Stitt sets Medicaid vote. How does it compare to his plan?

BY TREVOR BROWN
Oklahoma Watch
04/22/2020 01:00 PM
Main Cherokee Phoenix
Oklahoma Watch is a nonprofit, nonpartisan media organization that produces in-depth and investigative stories on important issues facing the state. For more Oklahoma Watch content, go to oklahomawatch.org. COURTESY
After years of debate and political fights, Oklahomans learned April 17 when they will get to vote on a proposal to use state and federal funds to extend health-care coverage to 200,000 low-income residents.

Gov. Kevin Stitt signed a proclamation putting State Question 802 on the June 30 primary election.

The citizen-led ballot measure seeks to expand the state’s Medicaid program and have Oklahoma join 36 other states that have adopted the optional Obama-era Affordable Care Act measure.

Organizers have been anxiously waiting for months for Stitt to decide whether the proposal will be decided on the June primary ballot or November general election one.

Now that the election set, the debate will heat up over whether voters should support the state question and the traditional expansion three dozen other states have adopted or go with Stitt’s two-phase Medicaid expansion plan, which could ultimately add more flexibility, as well as more restrictions, to the program.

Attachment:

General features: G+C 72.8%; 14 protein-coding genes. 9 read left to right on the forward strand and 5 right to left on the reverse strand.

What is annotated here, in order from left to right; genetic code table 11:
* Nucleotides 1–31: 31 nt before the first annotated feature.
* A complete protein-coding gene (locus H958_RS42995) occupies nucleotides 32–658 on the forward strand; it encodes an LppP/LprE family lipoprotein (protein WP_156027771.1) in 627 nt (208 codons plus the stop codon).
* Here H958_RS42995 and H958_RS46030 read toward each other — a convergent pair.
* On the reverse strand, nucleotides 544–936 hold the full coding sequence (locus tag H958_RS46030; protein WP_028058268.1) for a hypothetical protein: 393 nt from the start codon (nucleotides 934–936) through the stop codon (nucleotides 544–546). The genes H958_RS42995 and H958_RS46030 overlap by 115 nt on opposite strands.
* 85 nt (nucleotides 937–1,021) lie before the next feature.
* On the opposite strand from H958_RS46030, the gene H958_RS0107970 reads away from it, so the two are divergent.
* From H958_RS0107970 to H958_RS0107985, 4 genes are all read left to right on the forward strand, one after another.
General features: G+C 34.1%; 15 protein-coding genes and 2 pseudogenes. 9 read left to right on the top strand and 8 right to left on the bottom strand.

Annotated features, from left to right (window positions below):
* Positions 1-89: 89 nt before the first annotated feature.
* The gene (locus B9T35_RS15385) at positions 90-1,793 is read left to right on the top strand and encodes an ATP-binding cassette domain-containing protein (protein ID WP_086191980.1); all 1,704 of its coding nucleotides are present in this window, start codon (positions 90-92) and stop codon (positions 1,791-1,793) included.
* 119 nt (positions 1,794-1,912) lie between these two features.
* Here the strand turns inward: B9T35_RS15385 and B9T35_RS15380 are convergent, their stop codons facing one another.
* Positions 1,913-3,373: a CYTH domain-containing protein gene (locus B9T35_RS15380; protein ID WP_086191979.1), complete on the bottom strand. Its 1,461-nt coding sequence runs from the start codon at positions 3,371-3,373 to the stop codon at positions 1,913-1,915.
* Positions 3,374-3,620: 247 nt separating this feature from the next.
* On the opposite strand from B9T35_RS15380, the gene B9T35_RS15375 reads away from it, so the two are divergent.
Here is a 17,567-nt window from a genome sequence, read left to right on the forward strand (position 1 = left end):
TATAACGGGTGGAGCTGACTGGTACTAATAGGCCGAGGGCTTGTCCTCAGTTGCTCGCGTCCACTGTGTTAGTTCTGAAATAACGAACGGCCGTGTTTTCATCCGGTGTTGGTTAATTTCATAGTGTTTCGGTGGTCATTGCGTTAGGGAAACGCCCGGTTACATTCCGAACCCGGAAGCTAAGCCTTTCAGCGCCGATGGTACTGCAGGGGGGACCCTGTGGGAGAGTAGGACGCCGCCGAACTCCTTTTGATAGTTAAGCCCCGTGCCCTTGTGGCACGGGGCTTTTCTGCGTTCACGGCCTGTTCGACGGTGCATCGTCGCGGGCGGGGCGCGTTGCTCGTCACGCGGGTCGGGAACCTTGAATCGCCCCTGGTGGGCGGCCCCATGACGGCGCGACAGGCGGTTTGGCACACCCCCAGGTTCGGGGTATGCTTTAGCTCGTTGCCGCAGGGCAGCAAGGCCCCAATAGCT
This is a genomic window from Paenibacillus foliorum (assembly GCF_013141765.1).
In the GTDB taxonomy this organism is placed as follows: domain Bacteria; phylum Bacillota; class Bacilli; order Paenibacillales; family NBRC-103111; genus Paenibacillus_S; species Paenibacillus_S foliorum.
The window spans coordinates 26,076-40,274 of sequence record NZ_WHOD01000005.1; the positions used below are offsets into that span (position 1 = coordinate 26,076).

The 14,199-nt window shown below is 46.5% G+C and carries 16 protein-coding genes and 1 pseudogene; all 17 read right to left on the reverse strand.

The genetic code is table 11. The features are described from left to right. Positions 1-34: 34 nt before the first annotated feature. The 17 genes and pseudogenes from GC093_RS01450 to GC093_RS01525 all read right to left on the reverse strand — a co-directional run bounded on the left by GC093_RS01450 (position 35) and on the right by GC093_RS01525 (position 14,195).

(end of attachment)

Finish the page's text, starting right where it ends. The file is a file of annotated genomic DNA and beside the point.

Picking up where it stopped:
Who would be covered?

One of the biggest differences between SQ 802 and Stitt’s proposal is how many people it would cover.

Oklahoma’s Medicaid program, known as SoonerCare, is now open to low-income residents who are children, parents with children under 19, pregnant women or are blind, disabled or elderly.

The state question proposes a straightforward expansion that would expand coverage to adults under 65 who make up to 138% of the federal poverty level, or up to an annual salary of $17,236 for an individual or $35,534 for a family of four.

Stitt’s initial phase mirrors SQ 802. His administration has submitted a state plan amendment to the federal government that would expand coverage to adults earning up to 138% of the poverty level.

But Stitt is also seeking a federal waiver that would allow the state to make other changes to how expansion operates. That includes a cost-sharing provision that would charge premiums for thousands of people in newly covered group, which could add up to $120 per year. It would also require the new enrollees to meet work requirements to keep their coverage.

The state’s waiver application, developed before the COVID-19 pandemic emerged, projects that almost 152,000 of the newly eligible group would sign up in the first year of implementation.

But the application acknowledges the work requirement and cost-sharing provision will likely depress enrollment. It projects that 5%, or 7,600, fewer Oklahomans would gain coverage with Stitt’s waiver provisions compared to the straight, traditional expansion.

The fallout of COVID-19, however, is likely to increase how many will be eligible for coverage in both plans.